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DAILY NEWS ANALYSIS

GS-III :
  • 18 February, 2020

  • 3 Min Read

Google’s Station programme

Syllabus subtopic: Awareness in the fields of IT, Space, Computers, Robotics, Nano-technology, Bio-technology and issues relating to Intellectual Property Rights.

Prelims and Mains focus: about the programme and reasons for its shutdown; about internet penetration in India

News: After five years of providing free internet access to people in developing countries, Google plans to shut down its Station program.

What was the Station programme?

  • The initiative saw the search giant offer free public WiFi at 400 railway stations in India and more than 5,000 other places around the world, including in Brazil, South Africa, Mexico, Thailand and Vietnam.

  • The programme was kick-started in India in 2015 as a partnership between Google, Indian Railways and RailTel to bring fast, free public WiFi to over 400 of the busiest railway stations by mid-2020. However, the company crossed that number by June 2018, following which more locations were added across the country in partnership with telecommunication companies, ISPs and local authorities.

Why is it shutting down the programme?

  • Google believes that better data plans and improving mobile connectivity have made it “simpler and cheaper” for users to get online.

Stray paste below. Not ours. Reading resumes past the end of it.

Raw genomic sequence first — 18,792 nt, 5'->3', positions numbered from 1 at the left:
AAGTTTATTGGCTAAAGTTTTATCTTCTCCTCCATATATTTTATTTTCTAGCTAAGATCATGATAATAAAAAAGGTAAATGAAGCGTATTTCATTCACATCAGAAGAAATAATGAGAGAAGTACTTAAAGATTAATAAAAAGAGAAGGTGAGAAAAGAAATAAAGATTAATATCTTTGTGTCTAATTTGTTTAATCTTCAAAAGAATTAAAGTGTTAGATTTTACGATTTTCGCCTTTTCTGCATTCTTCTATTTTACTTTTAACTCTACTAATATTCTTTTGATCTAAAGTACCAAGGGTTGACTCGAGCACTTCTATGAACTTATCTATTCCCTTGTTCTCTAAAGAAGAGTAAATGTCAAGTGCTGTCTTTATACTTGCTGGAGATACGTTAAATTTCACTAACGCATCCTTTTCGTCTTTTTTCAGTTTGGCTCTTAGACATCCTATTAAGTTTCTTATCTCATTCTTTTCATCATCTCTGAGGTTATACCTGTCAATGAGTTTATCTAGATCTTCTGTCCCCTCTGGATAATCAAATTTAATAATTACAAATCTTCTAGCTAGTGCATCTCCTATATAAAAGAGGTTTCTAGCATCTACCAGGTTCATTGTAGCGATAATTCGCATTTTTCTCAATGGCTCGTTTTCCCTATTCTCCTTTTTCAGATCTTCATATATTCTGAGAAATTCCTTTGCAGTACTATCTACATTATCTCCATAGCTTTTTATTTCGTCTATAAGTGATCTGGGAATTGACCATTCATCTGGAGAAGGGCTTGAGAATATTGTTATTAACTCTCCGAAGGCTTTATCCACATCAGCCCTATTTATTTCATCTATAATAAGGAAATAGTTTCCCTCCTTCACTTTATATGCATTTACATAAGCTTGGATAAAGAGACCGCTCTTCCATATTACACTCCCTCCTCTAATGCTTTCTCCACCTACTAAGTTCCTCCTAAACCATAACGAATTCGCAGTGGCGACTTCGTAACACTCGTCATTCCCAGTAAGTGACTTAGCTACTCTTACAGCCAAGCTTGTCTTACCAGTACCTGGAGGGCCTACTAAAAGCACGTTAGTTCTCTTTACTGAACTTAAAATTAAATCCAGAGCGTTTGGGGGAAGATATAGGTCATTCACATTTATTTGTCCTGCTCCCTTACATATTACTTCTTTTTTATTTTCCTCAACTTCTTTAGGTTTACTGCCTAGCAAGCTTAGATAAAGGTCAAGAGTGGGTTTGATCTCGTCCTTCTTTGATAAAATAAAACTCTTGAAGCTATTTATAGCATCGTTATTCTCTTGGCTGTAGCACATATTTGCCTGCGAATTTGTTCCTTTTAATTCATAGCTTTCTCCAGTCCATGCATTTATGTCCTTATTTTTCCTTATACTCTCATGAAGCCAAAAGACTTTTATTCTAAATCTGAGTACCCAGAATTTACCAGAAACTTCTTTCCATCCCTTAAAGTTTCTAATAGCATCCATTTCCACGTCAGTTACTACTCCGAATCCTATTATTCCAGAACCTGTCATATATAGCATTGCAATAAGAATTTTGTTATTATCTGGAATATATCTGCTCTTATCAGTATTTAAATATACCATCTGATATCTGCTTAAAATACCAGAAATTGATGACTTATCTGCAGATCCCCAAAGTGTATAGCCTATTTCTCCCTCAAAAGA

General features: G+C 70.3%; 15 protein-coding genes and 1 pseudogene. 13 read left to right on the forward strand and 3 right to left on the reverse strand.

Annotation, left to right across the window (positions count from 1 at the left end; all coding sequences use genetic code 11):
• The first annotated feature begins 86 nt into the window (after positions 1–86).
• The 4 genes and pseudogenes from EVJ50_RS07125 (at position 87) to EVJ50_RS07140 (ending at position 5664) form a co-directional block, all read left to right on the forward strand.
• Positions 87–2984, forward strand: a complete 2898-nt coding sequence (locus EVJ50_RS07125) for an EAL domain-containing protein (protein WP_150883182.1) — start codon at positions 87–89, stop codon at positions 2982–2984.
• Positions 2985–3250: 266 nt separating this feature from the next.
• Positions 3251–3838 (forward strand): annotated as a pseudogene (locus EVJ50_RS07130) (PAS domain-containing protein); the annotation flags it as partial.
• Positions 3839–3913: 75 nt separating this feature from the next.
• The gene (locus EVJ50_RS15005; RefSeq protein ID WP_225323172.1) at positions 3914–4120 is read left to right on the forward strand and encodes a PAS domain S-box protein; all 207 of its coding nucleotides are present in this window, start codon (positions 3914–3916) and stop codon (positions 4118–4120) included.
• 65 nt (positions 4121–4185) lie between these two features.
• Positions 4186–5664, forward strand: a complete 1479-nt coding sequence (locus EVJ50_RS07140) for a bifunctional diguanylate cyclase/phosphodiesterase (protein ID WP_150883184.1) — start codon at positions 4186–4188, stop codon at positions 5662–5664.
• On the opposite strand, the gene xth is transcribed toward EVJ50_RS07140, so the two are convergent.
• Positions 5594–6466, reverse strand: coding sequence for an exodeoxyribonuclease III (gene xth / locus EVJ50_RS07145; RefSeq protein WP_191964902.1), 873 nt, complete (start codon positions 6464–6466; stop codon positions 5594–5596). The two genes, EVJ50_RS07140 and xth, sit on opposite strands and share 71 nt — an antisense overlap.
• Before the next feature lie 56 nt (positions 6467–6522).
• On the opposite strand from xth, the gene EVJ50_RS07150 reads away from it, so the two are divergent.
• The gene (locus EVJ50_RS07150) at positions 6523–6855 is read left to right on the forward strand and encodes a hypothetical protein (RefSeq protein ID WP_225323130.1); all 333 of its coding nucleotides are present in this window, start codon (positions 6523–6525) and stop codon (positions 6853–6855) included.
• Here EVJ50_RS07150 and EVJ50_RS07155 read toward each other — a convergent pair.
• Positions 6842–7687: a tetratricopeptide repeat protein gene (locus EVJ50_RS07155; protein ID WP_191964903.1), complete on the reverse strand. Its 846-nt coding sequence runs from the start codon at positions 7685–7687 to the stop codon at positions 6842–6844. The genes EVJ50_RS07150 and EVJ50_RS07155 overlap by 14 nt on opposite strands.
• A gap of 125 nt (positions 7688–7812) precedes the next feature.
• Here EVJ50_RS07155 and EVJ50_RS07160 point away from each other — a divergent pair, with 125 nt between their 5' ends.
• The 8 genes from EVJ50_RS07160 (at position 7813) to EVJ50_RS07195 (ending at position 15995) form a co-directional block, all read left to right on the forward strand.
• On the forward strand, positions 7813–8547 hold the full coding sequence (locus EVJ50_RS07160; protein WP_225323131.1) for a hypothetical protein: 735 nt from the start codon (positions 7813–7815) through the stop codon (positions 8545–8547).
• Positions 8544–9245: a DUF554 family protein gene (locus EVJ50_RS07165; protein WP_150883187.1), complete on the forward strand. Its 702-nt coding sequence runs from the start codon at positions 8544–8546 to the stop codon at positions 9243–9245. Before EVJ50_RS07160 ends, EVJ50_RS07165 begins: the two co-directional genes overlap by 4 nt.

• However, users in India will be able to continue using the existing facilities at the over 400 stations via RailTel, Google’s partner in India for the programme. The technology giant said that through the year 2020, it would be working with its partners to transition existing sites so that they could remain useful resources for the community.

  • The challenge of varying technical requirements and infrastructure among Google’s partners across countries has also made it difficult for Station to scale and be sustainable, especially for its partners.

  • Despite the shutdown, it seems Station had been widely successful. In 2018, Google said Station had 8 million monthly active users in India, with people who were using the service consuming an average of 350MB per session at the time.

Initiatives by other companies

Besides Google, several other tech companies have tried to narrow the digital divide in developing countries, with some finding more success than others. For example, Facebook's Free Basics initiative was banned in India in 2016 over net neutrality concerns.

Internet consumption in India

  • India, specifically now has among the cheapest mobile data per GB in the world, with mobile data prices having reduced by 95% in the last 5 years, as per Telecom Regulatory Authority of India (TRAI) in 2019. Today, Indian users consume close to 10 GB of data, each month, on average.

  • According to a TRAI report, globally there is one WiFi hotspot for every 150 people, and in India, 8 million additional hotspots needed to be installed to achieve the same ratio, creating new market opportunities for infrastructure providers and internet service providers. Currently, India is said to have only 52,000 Wi-Fi hotspots across the country.

  • Besides the Indian government’s continuous impetus for internet penetration through the Digital India programme, private sector initiatives such as Vodafone’s SuperWi-fi coupled with the entry of Reliance Jio 4G services have drastically brought down the cost of internet subscription. This has been instrumental to the growth of internet users in India.

Source: The Hindu


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